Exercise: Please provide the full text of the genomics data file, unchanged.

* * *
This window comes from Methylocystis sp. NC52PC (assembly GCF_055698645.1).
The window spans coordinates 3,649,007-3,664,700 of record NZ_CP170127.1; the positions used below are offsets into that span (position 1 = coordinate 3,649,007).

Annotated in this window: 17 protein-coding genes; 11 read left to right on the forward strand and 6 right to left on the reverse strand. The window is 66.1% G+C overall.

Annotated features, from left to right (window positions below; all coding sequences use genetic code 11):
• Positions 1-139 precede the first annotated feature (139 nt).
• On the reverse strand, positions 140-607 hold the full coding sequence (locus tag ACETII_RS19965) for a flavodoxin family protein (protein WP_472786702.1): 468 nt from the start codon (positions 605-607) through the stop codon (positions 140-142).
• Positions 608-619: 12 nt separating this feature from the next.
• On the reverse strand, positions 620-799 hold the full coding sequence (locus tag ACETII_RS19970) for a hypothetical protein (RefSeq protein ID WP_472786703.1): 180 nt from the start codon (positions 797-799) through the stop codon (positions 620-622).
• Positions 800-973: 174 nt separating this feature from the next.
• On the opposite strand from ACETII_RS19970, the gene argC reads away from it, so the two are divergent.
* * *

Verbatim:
This window comes from Methylocystis sp. NC52PC (assembly GCF_055698645.1).
The window spans coordinates 3,649,007-3,664,700 of record NZ_CP170127.1; the positions used below are offsets into that span (position 1 = coordinate 3,649,007).

Annotated in this window: 17 protein-coding genes; 11 read left to right on the forward strand and 6 right to left on the reverse strand. The window is 66.1% G+C overall.

Annotated features, from left to right (window positions below; all coding sequences use genetic code 11):
• Positions 1-139 precede the first annotated feature (139 nt).
• On the reverse strand, positions 140-607 hold the full coding sequence (locus tag ACETII_RS19965) for a flavodoxin family protein (protein WP_472786702.1): 468 nt from the start codon (positions 605-607) through the stop codon (positions 140-142).
• Positions 608-619: 12 nt separating this feature from the next.
• On the reverse strand, positions 620-799 hold the full coding sequence (locus tag ACETII_RS19970) for a hypothetical protein (RefSeq protein ID WP_472786703.1): 180 nt from the start codon (positions 797-799) through the stop codon (positions 620-622).
• Positions 800-973: 174 nt separating this feature from the next.
• On the opposite strand from ACETII_RS19970, the gene argC reads away from it, so the two are divergent.